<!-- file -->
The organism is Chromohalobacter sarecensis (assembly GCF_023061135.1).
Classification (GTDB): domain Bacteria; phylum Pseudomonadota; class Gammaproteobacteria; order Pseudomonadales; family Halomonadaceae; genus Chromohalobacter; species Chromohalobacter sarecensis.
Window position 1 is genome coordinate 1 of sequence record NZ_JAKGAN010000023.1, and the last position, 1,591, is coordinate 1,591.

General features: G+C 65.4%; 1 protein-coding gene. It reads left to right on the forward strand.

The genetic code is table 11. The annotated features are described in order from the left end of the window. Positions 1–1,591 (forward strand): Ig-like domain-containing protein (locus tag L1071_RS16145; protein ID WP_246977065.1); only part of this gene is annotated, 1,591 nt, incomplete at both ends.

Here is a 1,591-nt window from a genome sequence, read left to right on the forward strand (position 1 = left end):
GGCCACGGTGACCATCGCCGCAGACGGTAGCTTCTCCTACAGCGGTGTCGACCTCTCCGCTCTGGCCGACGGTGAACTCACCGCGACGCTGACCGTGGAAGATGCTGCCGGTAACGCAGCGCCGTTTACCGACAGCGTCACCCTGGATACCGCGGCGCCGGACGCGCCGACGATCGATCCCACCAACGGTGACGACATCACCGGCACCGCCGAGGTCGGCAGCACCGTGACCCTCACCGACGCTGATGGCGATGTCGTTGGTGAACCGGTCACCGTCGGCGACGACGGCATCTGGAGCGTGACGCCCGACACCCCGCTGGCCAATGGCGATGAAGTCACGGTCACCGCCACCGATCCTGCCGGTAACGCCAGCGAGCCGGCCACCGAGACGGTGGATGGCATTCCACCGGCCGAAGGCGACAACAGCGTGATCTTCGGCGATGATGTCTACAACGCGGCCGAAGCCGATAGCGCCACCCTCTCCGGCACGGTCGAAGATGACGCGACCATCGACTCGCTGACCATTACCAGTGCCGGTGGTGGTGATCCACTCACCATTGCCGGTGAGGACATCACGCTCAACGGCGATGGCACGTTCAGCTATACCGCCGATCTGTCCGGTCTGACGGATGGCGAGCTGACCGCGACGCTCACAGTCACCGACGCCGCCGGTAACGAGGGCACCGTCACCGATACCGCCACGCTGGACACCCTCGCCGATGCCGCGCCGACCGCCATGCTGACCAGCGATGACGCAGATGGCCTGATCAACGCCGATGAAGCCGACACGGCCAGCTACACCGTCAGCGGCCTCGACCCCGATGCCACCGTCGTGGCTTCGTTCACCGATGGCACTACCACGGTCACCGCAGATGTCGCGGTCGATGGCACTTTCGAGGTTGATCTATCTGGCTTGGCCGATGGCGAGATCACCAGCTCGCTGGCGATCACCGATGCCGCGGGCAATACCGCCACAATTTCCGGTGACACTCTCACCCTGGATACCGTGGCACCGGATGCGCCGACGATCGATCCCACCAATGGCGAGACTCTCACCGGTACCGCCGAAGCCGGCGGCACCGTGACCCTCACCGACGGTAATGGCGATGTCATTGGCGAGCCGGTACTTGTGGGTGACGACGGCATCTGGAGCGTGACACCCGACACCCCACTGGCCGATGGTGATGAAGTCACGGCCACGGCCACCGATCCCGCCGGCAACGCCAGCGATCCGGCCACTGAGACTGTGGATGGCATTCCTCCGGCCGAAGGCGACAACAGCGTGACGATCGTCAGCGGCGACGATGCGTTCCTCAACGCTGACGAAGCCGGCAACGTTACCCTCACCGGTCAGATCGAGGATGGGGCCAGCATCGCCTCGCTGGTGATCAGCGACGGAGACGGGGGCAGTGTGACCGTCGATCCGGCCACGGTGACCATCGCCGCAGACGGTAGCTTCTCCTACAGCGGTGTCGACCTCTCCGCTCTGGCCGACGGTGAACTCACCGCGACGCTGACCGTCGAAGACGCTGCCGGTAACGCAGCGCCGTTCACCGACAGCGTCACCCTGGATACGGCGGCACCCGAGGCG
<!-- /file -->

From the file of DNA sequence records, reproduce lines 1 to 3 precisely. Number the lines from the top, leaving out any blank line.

The organism is Chromohalobacter sarecensis (assembly GCF_023061135.1).
Classification (GTDB): domain Bacteria; phylum Pseudomonadota; class Gammaproteobacteria; order Pseudomonadales; family Halomonadaceae; genus Chromohalobacter; species Chromohalobacter sarecensis.
Window position 1 is genome coordinate 1 of sequence record NZ_JAKGAN010000023.1, and the last position, 1,591, is coordinate 1,591.